CO2 MVA & Risk Analysis
Public doubts over safety and accountability of CCUS have already hampered its introduction. In 2006, the United Nations Framework Convention on Climate Change in Nairobi failed to sanction geological storage due to political uncertainties. Thus, to gain the trust of the public at large, CCUS research will need to focus on verification and accounting.
In recognition of the importance of monitoring and verification, the Department of Energy has set ambitious goals for CO2 retention, demanding strict accounting standards for storage inventories. Indeed, DOE’s target exceeds the accuracy taken for granted in day-to-day transactions like the purchase of gasoline. While DOE demands 1% accuracy in the inventory mass balance, gasoline pumps, which are usually not temperature compensated, may stray by several percent from the actual mass balance (Suiter, 2007).
However, injection measurements are far easier than accurate inventories of the CO2 stored in the reservoir. Methods that can create such an inventory without having to rely on a historic record of injections and a continuous observation of potential leak paths would be highly preferable. There are a number of dynamic effects that make accurate accounting of the CO2 difficult. For example, it is possible for CO2 to migrate out of the storage reservoir. Whether or not this leads to actual leakage is difficult to determine. The relatively high background of CO2 in the atmosphere and soil, coupled with seasonal fluctuations in CO2 fluxes, make accurate detection of slow leaks difficult. Chemical conversion and dissolution of CO2 further complicate a full accounting.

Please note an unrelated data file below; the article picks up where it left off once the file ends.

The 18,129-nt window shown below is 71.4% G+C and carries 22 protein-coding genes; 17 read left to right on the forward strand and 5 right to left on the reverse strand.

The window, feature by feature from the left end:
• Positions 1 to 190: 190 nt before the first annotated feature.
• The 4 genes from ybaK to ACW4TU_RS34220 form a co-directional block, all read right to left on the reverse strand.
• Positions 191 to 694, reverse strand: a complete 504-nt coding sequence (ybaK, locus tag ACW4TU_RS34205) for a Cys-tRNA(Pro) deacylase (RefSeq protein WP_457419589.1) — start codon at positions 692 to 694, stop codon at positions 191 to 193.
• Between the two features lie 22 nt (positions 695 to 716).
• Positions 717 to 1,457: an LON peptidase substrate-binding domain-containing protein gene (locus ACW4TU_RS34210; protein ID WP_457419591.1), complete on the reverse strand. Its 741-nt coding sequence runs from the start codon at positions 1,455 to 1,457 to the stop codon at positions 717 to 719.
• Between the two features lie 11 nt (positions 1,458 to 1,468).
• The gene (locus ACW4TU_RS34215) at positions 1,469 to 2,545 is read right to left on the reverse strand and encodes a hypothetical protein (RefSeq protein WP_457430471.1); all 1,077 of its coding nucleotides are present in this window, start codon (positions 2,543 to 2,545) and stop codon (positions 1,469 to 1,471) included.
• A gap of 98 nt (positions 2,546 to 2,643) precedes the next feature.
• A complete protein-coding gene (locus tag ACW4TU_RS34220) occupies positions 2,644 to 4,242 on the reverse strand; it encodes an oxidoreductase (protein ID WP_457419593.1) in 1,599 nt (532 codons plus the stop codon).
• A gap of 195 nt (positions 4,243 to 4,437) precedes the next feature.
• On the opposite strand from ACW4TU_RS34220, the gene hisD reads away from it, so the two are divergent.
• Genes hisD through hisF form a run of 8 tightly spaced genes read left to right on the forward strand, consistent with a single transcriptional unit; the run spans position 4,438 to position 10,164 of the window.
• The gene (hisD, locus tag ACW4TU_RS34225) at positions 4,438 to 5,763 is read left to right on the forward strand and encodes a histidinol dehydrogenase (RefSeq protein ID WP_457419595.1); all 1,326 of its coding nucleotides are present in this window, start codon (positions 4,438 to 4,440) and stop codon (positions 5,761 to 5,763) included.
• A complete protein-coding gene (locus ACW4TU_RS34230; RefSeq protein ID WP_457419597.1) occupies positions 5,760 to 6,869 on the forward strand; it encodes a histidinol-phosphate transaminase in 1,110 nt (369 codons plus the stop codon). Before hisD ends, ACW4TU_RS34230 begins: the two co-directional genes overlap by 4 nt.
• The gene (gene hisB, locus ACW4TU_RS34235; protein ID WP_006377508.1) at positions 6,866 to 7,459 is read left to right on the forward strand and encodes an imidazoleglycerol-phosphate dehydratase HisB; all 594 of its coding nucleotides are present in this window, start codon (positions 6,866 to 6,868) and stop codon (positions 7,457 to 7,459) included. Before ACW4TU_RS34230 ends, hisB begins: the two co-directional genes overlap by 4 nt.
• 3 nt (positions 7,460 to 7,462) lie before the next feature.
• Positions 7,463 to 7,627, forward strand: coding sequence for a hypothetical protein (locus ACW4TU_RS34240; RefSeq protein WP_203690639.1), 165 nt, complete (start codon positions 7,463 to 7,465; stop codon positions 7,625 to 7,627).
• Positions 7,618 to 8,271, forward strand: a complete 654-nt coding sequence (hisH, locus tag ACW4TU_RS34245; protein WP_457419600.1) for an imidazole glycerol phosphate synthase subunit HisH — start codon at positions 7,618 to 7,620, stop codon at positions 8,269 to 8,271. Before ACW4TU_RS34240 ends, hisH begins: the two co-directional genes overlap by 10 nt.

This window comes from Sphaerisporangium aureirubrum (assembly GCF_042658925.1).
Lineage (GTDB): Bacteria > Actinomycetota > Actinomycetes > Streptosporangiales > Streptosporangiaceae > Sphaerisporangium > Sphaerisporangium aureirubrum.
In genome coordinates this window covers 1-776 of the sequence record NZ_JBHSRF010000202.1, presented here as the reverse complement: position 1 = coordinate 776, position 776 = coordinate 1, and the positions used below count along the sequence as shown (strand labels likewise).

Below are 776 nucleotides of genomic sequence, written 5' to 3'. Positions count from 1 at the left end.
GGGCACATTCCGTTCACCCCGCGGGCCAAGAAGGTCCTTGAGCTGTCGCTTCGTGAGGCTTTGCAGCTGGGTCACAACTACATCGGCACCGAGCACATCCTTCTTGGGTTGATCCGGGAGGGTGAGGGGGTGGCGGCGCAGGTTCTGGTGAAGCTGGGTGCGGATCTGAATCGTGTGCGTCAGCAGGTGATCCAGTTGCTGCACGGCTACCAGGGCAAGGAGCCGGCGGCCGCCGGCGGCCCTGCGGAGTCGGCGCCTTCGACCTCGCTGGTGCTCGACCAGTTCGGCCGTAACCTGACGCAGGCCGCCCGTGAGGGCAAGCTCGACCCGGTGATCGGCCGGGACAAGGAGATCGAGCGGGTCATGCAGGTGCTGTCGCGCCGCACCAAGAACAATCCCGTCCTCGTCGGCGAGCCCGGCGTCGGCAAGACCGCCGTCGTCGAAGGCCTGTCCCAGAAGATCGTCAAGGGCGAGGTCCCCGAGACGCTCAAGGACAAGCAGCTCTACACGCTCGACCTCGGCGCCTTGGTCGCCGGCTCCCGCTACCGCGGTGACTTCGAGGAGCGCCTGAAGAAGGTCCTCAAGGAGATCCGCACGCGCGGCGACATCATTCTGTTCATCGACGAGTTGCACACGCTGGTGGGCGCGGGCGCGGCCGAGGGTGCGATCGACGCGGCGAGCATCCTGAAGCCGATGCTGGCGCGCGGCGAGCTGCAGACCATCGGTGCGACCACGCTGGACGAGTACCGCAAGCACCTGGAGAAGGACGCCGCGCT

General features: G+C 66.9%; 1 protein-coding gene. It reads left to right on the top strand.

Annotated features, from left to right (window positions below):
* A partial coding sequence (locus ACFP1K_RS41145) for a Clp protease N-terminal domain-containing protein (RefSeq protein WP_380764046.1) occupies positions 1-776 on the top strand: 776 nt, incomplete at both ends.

It is therefore our concern that the adoption of CCUS will fail, not because the procedure is unsafe or unreliable, but because it is not yet possible to independently and objectively determine the inventory of CO2 stored. Unless accounting schemes can be developed that are able to measure the total amount of injected carbon from first principles without having to trust prior observations, the public will, quite rightly, remain skeptical. There are enormous financial stakes involved in reservoir construction and maintenance. It is this concern which makes it necessary to develop an inventory tool that will allow an independent and accurate accounting of the injected carbon.
The RCN-CCUS aims to address these issues on MVA as well as risk analysis methods via transdisciplinary collaborations among participants.
Policy, Business & Law
Any environmental mitigation technology would not be deployed without a regulatory system, and without the existing technologies these regulatory systems would be meaningless. Thus, it is important for policy and law makers to understand the current research and development status of CCUS technologies. CCUS will not be fully employed if there is no global agreement, and thus, in-depth discussions among global participants will be important. The RCN-CCUS aims to investigate these issues for both USA and other participating countries and learn from each other’s experience, since the selection of CCUS technologies is often location-specific.